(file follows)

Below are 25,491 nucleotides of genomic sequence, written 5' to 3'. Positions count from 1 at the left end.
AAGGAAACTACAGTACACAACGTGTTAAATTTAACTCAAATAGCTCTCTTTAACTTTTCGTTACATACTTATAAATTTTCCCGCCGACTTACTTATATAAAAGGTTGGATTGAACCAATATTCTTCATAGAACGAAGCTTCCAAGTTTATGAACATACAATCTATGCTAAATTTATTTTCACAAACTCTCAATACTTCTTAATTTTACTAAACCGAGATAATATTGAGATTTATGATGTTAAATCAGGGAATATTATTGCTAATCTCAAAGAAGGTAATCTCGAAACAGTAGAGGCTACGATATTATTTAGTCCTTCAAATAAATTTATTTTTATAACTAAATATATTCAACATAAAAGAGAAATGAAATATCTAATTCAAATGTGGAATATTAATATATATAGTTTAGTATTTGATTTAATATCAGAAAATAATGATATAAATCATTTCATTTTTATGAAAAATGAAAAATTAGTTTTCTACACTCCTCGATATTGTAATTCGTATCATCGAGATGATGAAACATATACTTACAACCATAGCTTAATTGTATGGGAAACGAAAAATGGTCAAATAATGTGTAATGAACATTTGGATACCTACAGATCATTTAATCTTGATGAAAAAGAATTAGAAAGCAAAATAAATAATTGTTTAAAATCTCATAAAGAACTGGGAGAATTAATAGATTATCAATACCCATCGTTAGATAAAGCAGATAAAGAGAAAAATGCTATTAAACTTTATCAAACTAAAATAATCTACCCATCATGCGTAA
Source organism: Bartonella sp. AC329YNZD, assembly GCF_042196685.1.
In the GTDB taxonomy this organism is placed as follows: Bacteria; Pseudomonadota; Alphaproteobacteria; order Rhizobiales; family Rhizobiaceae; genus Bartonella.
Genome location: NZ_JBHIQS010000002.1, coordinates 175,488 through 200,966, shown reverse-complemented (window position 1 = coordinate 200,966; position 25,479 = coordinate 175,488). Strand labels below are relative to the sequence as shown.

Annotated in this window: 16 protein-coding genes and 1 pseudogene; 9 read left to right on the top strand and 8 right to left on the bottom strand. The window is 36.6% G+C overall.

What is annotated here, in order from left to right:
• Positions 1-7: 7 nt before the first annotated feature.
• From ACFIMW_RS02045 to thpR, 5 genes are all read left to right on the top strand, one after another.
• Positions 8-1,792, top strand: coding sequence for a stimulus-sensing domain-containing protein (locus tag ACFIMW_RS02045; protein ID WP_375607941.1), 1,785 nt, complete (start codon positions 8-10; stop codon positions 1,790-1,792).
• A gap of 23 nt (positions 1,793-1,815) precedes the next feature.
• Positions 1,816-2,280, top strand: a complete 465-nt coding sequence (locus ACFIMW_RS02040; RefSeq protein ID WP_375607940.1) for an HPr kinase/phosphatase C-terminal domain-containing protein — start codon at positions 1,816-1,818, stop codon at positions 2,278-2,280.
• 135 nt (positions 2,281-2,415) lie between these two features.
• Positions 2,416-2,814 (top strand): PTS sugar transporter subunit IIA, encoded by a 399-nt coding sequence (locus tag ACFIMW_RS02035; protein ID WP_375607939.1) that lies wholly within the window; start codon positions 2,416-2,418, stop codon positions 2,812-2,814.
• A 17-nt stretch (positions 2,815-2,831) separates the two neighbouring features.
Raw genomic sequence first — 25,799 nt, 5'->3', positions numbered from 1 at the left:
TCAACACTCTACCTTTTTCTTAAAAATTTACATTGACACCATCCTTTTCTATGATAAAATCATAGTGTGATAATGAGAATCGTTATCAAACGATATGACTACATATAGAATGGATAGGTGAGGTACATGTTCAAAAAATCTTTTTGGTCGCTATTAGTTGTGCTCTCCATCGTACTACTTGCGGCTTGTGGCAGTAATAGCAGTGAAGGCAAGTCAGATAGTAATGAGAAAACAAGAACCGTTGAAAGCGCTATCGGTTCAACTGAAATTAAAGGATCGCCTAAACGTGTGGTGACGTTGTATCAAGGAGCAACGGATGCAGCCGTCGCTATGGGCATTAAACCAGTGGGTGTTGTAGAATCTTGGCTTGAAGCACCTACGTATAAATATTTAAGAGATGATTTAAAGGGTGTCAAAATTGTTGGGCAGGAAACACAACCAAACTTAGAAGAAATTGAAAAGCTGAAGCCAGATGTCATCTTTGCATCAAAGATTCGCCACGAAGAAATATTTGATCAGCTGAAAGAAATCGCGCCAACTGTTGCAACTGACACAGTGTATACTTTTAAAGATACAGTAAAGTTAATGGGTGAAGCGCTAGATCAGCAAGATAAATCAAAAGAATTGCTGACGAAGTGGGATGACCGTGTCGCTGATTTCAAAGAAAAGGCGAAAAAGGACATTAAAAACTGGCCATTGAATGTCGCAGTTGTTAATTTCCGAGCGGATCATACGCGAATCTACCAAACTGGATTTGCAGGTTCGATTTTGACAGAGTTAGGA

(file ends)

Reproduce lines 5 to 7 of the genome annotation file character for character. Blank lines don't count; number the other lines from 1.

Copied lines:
Genome location: NZ_JBHIQS010000002.1, coordinates 175,488 through 200,966, shown reverse-complemented (window position 1 = coordinate 200,966; position 25,479 = coordinate 175,488). Strand labels below are relative to the sequence as shown.

Annotated in this window: 16 protein-coding genes and 1 pseudogene; 9 read left to right on the top strand and 8 right to left on the bottom strand. The window is 36.6% G+C overall.

What is annotated here, in order from left to right: